You can characterize a group by its gene frequencies – which can be thought of as a point in a very high-dimensional space. Another group is a different point, and the between-group difference is a vector in that space. Ignoring linkage, assuming no substructure, etc.
There’s a vector of this sort that describes the genetic differences between the Irish and Germans, or for that matter between the Irish and the average of the human race.
For Sardinians, that point is unusually distant from other Europeans, since they’re almost-pure examples of Europe’s first farmers. The Iceman genome is like that of a Sardinian, but even more so: more like Sardinia before Sardinian soaked up some genes from the mainland. More Sardinian than the Sardinians: the vector in that high-dimensional space between the Iceman and modern Italians is like the vector between Sardinians and the mainland, in the same direction, but with a greater magnitude. You would expect that the Iceman’s phenotype differed from mainland Italians in the same way that Sardinians do, only more so. Modern admixtures have produced many examples of this: mestizos differ from Spaniards in gene frequencies and traits: Amerindians (from central America, say) differ in the same general way, only more so.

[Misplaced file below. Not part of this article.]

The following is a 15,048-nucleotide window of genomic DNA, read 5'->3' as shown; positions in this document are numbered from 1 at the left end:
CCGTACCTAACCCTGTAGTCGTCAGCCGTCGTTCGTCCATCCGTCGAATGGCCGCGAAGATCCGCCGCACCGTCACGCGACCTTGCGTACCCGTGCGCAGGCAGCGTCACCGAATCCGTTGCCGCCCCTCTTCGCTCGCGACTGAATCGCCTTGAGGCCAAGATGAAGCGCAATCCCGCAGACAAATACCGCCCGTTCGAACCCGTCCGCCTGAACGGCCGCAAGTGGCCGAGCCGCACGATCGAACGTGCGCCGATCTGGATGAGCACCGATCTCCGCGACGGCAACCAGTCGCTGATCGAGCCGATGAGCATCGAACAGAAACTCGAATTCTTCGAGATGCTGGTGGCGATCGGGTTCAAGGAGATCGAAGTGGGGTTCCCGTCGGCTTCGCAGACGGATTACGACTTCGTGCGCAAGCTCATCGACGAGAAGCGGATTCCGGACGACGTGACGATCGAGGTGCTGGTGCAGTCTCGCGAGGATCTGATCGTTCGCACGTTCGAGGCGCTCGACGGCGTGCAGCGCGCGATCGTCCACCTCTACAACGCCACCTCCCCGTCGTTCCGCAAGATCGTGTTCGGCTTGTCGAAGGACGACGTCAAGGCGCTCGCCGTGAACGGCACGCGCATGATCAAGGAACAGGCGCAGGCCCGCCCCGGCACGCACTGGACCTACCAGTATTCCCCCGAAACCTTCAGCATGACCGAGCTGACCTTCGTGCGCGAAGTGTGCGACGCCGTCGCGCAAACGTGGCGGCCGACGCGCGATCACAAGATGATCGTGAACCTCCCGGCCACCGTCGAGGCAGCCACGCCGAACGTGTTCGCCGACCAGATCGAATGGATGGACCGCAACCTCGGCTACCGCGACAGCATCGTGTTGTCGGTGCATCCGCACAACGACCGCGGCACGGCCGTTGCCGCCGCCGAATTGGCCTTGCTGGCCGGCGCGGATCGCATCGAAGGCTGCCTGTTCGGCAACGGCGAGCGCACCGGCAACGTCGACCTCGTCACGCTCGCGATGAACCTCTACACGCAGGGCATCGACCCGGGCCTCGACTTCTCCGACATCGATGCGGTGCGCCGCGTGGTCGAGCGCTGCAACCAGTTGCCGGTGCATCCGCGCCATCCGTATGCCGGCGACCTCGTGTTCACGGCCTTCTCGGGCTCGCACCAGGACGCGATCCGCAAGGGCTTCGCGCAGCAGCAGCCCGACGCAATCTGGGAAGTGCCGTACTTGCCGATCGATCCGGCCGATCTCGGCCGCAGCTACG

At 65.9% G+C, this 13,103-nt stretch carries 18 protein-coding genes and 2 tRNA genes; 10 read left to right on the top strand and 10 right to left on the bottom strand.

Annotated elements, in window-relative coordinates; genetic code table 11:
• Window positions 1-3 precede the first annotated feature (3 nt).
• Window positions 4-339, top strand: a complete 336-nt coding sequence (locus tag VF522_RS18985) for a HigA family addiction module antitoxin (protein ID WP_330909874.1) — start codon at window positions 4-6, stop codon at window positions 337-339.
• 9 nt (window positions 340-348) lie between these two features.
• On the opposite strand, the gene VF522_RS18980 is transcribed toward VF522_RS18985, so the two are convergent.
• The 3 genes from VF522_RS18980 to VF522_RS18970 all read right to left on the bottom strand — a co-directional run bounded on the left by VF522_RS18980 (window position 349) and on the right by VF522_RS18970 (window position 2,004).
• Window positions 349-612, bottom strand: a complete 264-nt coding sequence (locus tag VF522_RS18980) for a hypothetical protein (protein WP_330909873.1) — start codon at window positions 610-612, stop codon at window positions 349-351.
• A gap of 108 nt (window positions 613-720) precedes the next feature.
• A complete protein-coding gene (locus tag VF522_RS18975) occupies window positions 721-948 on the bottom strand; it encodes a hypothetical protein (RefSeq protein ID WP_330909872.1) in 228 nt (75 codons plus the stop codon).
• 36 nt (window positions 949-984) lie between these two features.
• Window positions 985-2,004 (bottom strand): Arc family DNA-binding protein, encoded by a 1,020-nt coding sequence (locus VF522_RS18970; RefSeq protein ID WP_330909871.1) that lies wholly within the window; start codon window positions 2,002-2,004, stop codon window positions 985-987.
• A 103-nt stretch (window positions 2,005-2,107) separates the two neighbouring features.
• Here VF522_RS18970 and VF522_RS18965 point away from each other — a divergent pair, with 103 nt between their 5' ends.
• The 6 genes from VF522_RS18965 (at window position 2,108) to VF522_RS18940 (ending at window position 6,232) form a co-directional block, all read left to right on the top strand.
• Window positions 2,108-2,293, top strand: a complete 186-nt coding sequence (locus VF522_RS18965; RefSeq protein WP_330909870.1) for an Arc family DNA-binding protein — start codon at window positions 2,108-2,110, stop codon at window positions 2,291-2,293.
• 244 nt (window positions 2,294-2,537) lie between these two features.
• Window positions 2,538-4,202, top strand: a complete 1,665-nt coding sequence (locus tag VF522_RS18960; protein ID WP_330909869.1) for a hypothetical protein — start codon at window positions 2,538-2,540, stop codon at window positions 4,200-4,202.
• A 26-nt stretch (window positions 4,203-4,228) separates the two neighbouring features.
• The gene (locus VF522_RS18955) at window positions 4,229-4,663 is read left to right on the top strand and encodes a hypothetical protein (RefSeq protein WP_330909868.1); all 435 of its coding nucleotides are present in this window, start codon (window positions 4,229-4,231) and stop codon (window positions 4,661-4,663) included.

With modern genetic technology, we could make these vectors even longer, while still pointing in the same direction – longer than they are in any existing population, longer than they ever were in any population that has ever existed.
So.. we could make synthetic Irishmen that were far more Irish than anyone in the emerald Isle – so Irish that they were barely human. It has been said that the Irish excel in all the qualities that make a man interesting rather than successful – compared to our new and improved product, today’s Irish would seem a nation of shopkeepers.
“The great Gaels of Ireland are the men that God made mad,
For all their wars are merry, and all their songs are sad.”
Now square that.